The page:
Born in 1887 near Sun Prairie, Wisconsin, a tiny village bordering the great north woods, Georgia O’Keeffe became a giant of twentieth-century modern art and the first American woman painter to gain unanimous respect from both critics and the public the world over. Yet she carried the powerful simplicity of the prairie with her always and maintained an integrity in her art that reflected the integrity of her life.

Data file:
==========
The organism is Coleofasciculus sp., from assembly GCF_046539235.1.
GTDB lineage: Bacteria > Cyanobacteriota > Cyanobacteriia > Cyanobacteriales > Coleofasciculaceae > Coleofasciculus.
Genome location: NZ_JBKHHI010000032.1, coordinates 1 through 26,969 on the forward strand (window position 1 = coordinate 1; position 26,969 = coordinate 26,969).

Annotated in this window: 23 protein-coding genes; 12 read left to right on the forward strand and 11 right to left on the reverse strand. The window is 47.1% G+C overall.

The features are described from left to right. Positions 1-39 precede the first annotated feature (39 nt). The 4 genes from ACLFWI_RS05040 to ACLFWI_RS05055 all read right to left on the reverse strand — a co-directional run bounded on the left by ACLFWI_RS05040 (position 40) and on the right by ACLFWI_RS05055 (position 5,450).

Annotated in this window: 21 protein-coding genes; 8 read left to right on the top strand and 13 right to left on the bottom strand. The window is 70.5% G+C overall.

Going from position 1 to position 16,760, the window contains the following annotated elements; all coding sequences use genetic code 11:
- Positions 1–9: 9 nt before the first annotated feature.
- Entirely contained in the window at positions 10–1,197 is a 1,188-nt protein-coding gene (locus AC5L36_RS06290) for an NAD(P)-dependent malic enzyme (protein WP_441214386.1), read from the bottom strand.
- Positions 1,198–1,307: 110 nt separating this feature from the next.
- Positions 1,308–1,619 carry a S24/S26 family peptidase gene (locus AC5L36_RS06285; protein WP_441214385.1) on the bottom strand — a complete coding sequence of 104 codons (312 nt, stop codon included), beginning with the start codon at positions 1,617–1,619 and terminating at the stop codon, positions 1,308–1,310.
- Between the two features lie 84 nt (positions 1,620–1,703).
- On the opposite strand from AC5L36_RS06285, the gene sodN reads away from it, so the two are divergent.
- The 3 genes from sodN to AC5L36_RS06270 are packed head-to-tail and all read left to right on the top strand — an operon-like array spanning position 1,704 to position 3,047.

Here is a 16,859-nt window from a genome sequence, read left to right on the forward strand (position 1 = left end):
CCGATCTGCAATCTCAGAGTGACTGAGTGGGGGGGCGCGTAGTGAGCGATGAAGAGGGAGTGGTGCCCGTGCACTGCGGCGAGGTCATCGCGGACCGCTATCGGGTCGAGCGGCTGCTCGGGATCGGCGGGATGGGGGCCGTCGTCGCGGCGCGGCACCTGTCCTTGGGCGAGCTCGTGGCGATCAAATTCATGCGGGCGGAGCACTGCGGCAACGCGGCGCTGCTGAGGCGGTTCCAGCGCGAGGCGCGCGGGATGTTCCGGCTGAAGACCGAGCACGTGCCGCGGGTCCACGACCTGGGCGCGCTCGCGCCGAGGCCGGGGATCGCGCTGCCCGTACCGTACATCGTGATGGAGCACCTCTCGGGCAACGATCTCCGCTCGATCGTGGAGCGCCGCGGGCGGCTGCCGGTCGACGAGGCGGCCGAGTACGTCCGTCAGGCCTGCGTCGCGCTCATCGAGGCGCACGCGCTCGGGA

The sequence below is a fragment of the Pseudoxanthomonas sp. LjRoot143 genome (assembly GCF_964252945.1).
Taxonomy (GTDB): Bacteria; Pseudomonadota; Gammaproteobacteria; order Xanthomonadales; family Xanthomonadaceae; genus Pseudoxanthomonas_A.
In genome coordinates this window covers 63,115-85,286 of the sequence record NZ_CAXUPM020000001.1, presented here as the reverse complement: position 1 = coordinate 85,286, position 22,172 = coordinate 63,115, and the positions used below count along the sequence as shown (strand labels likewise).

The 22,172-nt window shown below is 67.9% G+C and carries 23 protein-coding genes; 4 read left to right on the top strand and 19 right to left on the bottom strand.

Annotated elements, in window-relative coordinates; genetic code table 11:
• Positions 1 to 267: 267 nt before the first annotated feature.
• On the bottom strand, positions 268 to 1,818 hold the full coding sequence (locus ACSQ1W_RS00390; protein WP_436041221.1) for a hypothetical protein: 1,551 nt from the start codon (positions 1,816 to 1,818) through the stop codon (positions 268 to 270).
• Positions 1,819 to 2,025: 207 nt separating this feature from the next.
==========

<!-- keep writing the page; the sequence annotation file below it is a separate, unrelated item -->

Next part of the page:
For thirty years, O’Keeffe exhibited and distributed her work through the galleries of famed photographer Alfred Stieglitz, whom O’Keeffe married in 1924. Her first solo show came at Stieglitz’s gallery, 291, and Stieglitz continued to exhibit her work until his death, in 1946. By that time, O’Keeffe’s large flower paintings, desert landscapes, and other iconic works had become well known and admired both in the United States and abroad. Two traveling retrospectives in 1966 and 1970 ensured her place as one of the most highly regarded American artists of all time.